The only solution is CQRS with E/S. Don’t use ORM for DDD but only for the read part. While people may argue CQRS/ES is necessary only for the complex scenarios it is actually the only way to tackle problems like above. Then on the read side, you may use IQueryables directly.

    • November 16, 2019 at 1:47 pm
      Permalink

      It still doesn’t give final answer on the read side. What if we have to support mapper that doesn’t have LINQ support? In this case we still need some classes where we can put queries. Just take example by Aron above.

    • November 16, 2019 at 2:55 pm
      Permalink

      Then you simply don’t use LINQ. On the read side you can use what ever you want, keep them restricted to be readonly.
      A typical registration process would like like:

      //Write side
      public interface IAuthenticationService
      {
      Task Register(string userName, string password);
      }

      //ReadSide
      public interface IReadOnlyUserRepo
      {
      Task CheckIfUserExists(string userName)
      }

      You first call CheckIfUserExist then call the registration, on the off chance, if same user name conflict happens 1:billion chance, then you apologize and undo. It is possible to make this 100% non conflcting too, by creating an Aggregate which book keeps the user names.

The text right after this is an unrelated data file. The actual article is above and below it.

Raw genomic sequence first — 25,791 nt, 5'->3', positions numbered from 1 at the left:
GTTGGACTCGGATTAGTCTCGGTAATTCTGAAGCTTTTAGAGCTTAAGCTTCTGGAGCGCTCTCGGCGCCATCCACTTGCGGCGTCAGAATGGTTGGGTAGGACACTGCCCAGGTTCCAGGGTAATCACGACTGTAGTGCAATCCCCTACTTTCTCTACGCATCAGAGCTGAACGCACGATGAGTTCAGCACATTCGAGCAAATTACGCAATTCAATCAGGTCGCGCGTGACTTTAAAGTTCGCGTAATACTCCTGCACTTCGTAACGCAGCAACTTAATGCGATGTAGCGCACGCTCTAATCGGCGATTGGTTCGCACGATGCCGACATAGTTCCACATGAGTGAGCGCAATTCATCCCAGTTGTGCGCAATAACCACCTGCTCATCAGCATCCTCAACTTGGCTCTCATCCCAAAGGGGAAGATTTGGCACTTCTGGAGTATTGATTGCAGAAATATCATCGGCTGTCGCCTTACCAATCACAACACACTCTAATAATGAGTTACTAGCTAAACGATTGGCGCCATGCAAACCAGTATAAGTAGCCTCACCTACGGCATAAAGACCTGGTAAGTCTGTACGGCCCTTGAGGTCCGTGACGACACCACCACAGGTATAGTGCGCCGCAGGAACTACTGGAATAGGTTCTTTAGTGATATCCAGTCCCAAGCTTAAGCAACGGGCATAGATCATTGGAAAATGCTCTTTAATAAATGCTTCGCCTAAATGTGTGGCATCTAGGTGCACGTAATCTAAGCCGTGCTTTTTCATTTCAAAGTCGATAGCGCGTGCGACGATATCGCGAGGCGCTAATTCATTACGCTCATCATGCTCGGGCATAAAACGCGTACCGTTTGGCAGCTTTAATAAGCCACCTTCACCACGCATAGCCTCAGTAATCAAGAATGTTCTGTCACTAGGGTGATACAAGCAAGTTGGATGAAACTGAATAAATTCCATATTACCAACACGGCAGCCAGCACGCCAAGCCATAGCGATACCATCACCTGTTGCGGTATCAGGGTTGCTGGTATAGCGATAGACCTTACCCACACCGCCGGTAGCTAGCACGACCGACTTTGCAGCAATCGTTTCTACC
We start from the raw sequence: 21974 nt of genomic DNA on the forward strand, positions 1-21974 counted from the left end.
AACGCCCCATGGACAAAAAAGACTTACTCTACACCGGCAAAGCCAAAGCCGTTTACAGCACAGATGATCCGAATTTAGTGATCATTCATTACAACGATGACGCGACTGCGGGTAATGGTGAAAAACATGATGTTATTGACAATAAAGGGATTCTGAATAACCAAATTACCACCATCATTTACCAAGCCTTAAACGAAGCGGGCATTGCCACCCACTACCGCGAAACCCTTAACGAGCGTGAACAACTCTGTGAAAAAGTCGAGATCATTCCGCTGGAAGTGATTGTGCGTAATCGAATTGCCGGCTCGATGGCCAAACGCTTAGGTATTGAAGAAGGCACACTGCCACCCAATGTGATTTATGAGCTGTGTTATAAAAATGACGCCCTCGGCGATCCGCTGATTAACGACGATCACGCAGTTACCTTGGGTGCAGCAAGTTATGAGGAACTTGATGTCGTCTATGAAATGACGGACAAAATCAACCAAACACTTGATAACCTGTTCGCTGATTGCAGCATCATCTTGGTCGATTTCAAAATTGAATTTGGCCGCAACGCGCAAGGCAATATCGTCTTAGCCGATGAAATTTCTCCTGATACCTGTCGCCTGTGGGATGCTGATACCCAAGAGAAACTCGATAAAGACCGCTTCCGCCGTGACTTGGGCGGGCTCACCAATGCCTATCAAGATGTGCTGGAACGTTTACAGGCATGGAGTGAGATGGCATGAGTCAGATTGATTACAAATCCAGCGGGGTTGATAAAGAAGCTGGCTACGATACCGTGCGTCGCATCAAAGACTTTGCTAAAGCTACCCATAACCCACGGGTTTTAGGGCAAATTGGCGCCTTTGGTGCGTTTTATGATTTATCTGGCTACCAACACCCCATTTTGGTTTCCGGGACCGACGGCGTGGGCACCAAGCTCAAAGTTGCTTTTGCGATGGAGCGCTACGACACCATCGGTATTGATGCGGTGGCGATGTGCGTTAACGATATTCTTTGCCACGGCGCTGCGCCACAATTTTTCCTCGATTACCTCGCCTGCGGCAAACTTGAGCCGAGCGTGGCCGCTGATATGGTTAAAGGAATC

• November 16, 2019 at 2:58 pm
      Permalink

      BTW above Tasks should be Task of bool, but your page clears generics for XSS protection.

    • November 16, 2019 at 3:28 pm
      Permalink

      Sorry for angle brackets mess. There’s one security plugin that prevents tons of bad things to happen but it has some side effects I have to take care of.

    • Pingback:#30ArticlesForNovember – a poem – Code4IT

    • January 30, 2020 at 12:53 am
      Permalink

      So there’s already a comment here that illustrates this, but I don’t think this really covers the actual reason for another abstraction between EF and your application code – decoupling the two. For a lot of projects, it really might not make sense to bother with the additional complexity of wrapping EF with your own repository and unit of work. But if you might want/need to move away EF some day, that extra layer ensures your application code isn’t even aware of the underlying DbContext and DbSets.

    • January 30, 2020 at 7:35 am
      Permalink